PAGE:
Blog Post

The Ethics of Big Data

Today several member of the HASTAC team are heading to Asheville, North Carolina, where  we will be working with community partners at Southside Community Advisory Board in a project to recreate virtually a community that has been destroyed by so-called "urban renewal."  A community was decimated, but the records, handwritten, remain.   We have already digitized some and, eventually, will be digitizing many other "community-sourced" documents such as photographs, diaries, old newspaper stories, and oral histories.  


All of this goes onto a wonderful new tool the team is developing called Big Board, essentially a geolocated mapping website that allows anyone to click on an address and find a digital record of all materials uploaded there.  It is fully searchable across all the heteroegenous kinds of data.   This was developed by computer scientist and HASTAC Steering Committee member Richard Marciano (UNC), RENCI programmer and developer Jeff Heard.  You can learn more about the Big Board environment here)


HASTAC director of social networking and SILS PhD Student Sheryl Grant and Kristan Shawgo, Manager of Special Projects and CI-BER library liaison, have been working on this wonderful project all year.  You can find their incredible collection of blog posts, detailing their work to date,  here:


The point is that data is not just data---it is humans.  There are ethical, social, historical, political, and policy dimensions to all we are doing, community dimensions that require conversation and consent and understanding.  (Speaking of consent, part of our Institutional Review Board requirements was to take a Creative Commons share-and-share-alike copyright non-commercial license and translate it into 8th grade language.   Don't snicker.  It was the hardest thing I've done in ages and one of the most intellectually stimulating.  All that legalese covered real issues that simplicity and clarity uncovered and required us to reach a decision on.  Brilliant.  I would do this exercise in any data-mining exercise.    And, in fact, I will have the opporutunity to do so this fall.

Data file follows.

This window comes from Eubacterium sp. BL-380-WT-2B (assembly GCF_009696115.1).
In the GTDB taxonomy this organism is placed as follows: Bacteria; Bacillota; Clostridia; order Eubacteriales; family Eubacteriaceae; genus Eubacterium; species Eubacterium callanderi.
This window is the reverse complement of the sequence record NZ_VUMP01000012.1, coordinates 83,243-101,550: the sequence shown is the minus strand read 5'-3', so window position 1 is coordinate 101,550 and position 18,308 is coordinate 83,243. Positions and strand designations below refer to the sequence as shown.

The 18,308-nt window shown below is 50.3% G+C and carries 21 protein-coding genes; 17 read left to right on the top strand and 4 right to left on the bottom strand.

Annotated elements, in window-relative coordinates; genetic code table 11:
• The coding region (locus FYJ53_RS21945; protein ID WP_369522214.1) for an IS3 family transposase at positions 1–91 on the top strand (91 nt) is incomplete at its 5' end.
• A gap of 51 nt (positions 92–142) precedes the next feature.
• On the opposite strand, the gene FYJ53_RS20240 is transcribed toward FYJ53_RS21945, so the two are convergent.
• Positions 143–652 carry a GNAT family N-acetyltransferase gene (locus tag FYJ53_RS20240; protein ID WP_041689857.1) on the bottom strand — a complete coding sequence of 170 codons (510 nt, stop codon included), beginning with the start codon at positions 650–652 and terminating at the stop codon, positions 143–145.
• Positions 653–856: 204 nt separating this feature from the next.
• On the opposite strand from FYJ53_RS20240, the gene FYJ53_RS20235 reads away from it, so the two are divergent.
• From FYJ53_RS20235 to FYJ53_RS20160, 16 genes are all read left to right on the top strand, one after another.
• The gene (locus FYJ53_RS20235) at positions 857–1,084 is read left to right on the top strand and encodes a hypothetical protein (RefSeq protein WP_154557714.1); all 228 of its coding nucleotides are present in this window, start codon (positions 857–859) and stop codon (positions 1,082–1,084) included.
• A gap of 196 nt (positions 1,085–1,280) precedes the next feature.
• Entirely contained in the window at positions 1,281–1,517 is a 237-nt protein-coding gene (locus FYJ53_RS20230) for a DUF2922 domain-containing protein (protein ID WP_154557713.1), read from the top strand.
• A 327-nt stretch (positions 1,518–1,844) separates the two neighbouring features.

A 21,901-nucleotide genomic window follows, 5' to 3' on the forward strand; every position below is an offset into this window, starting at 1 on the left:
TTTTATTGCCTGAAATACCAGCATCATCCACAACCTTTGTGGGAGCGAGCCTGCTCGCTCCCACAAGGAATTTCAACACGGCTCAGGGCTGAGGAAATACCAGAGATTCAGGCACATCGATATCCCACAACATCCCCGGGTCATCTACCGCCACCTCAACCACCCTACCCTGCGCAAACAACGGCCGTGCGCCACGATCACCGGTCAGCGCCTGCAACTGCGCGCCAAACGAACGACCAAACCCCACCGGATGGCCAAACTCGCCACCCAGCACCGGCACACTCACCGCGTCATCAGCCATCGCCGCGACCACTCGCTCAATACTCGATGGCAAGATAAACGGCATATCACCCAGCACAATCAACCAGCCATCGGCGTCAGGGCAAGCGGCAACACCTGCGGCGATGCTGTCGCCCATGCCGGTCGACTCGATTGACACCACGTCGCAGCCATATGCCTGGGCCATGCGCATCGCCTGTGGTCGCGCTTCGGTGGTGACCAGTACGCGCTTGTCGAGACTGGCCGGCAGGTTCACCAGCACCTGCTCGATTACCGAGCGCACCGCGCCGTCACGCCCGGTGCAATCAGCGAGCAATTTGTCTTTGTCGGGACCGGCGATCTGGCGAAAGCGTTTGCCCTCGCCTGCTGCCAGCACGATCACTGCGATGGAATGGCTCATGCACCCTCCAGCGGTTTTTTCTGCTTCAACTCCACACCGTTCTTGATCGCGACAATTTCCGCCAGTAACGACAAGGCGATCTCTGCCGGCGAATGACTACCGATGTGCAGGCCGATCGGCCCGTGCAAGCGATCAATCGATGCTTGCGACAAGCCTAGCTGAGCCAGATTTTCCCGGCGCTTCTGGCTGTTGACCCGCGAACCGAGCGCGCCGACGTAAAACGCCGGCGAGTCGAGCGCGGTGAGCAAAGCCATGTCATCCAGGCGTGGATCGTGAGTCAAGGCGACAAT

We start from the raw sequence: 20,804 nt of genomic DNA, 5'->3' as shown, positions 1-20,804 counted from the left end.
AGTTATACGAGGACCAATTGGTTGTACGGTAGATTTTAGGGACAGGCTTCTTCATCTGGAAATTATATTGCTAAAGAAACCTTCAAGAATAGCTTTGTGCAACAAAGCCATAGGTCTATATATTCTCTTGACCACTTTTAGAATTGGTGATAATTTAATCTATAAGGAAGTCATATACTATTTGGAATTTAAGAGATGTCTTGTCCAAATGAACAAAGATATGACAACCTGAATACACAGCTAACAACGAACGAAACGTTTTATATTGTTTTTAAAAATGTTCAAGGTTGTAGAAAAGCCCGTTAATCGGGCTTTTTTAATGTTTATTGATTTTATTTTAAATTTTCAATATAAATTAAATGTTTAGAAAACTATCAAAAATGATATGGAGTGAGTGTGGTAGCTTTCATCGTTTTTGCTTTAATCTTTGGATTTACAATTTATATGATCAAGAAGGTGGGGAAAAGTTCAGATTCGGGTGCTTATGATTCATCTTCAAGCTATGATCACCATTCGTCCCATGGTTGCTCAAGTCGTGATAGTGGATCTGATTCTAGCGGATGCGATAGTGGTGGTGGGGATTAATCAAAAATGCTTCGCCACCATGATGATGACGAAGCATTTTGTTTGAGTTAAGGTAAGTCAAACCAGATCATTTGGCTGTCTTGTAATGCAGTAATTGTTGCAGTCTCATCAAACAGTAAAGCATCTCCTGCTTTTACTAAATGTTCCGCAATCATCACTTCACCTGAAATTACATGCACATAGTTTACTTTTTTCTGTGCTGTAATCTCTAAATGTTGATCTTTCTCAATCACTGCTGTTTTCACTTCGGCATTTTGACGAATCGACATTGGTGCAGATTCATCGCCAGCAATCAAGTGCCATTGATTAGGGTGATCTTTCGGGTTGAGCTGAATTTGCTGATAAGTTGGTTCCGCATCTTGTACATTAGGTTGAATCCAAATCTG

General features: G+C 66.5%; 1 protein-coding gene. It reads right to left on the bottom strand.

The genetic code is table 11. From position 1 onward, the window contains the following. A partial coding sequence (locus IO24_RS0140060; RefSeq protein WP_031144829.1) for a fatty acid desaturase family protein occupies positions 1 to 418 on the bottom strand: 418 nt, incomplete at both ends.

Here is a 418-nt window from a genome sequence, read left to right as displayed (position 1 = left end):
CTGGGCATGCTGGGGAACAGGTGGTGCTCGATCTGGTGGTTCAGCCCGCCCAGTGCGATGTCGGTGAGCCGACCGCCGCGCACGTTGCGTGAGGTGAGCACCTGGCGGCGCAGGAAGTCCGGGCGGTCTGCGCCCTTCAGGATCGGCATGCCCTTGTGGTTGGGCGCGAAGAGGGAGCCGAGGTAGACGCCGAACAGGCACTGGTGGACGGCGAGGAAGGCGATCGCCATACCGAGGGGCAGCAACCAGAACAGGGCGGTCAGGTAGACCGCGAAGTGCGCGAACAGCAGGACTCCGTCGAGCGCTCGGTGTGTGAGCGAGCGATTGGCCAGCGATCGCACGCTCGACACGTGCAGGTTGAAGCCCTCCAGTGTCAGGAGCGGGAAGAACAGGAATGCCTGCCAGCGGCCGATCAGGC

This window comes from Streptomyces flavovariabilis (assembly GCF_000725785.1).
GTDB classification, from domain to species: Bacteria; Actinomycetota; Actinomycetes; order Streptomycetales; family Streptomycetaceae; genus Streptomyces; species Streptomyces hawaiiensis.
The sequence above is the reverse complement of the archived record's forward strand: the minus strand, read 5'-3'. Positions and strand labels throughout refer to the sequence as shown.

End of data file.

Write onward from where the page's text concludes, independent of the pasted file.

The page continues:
Finally, I am the lucky person who will be leading, along with Richard Marciano and others, a team independent study research group to carry this project forward with interested Duke undergraduates as part of Duke's new Bass Connections project.   We call our reserach team "MAKING DATA MATTER":


Consent is one part of what we will talk about, along with how you make Big Board even better and how we can continue to develop our pretty remarkable online multimedia, searchable data display tool in a way that best reproduces a community that was destroyed, leaving something valuable and important, we hope, for posterity.



This project team is almost complete but I can accept two, possibly three, more students.  If you are interested, there is an application on the Making Data Matters site.  Let us hear from you.   Again, there is an application on the website, "MAKING DATA MATTER":


No comments